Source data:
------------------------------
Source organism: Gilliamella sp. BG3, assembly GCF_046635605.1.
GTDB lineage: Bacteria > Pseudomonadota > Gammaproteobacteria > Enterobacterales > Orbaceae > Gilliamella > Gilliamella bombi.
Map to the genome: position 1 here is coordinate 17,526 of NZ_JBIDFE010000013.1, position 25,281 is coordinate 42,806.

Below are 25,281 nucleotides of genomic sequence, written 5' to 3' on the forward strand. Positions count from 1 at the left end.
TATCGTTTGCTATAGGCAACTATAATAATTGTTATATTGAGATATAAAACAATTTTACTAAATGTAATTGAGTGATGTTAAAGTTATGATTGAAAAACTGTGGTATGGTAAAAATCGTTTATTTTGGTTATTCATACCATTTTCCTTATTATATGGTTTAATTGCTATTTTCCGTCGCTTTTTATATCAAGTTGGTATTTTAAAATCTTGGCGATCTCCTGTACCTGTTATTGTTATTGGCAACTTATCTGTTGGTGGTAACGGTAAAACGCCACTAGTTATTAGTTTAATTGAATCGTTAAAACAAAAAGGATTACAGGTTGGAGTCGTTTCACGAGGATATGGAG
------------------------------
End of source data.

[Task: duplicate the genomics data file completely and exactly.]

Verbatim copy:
Source organism: Gilliamella sp. BG3, assembly GCF_046635605.1.
GTDB lineage: Bacteria > Pseudomonadota > Gammaproteobacteria > Enterobacterales > Orbaceae > Gilliamella > Gilliamella bombi.
Map to the genome: position 1 here is coordinate 17,526 of NZ_JBIDFE010000013.1, position 25,281 is coordinate 42,806.

Below are 25,281 nucleotides of genomic sequence, written 5' to 3' on the forward strand. Positions count from 1 at the left end.
TATCGTTTGCTATAGGCAACTATAATAATTGTTATATTGAGATATAAAACAATTTTACTAAATGTAATTGAGTGATGTTAAAGTTATGATTGAAAAACTGTGGTATGGTAAAAATCGTTTATTTTGGTTATTCATACCATTTTCCTTATTATATGGTTTAATTGCTATTTTCCGTCGCTTTTTATATCAAGTTGGTATTTTAAAATCTTGGCGATCTCCTGTACCTGTTATTGTTATTGGCAACTTATCTGTTGGTGGTAACGGTAAAACGCCACTAGTTATTAGTTTAATTGAATCGTTAAAACAAAAAGGATTACAGGTTGGAGTCGTTTCACGAGGATATGGAG